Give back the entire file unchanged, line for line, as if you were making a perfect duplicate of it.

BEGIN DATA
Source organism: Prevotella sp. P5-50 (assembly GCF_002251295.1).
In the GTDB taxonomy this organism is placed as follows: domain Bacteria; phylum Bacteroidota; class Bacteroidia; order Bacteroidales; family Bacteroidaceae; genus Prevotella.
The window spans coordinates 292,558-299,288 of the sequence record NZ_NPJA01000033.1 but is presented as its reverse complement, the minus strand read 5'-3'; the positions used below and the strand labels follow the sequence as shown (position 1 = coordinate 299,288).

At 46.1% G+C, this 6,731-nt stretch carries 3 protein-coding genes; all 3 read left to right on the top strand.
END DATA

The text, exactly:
Source organism: Prevotella sp. P5-50 (assembly GCF_002251295.1).
In the GTDB taxonomy this organism is placed as follows: domain Bacteria; phylum Bacteroidota; class Bacteroidia; order Bacteroidales; family Bacteroidaceae; genus Prevotella.
The window spans coordinates 292,558-299,288 of the sequence record NZ_NPJA01000033.1 but is presented as its reverse complement, the minus strand read 5'-3'; the positions used below and the strand labels follow the sequence as shown (position 1 = coordinate 299,288).

At 46.1% G+C, this 6,731-nt stretch carries 3 protein-coding genes; all 3 read left to right on the top strand.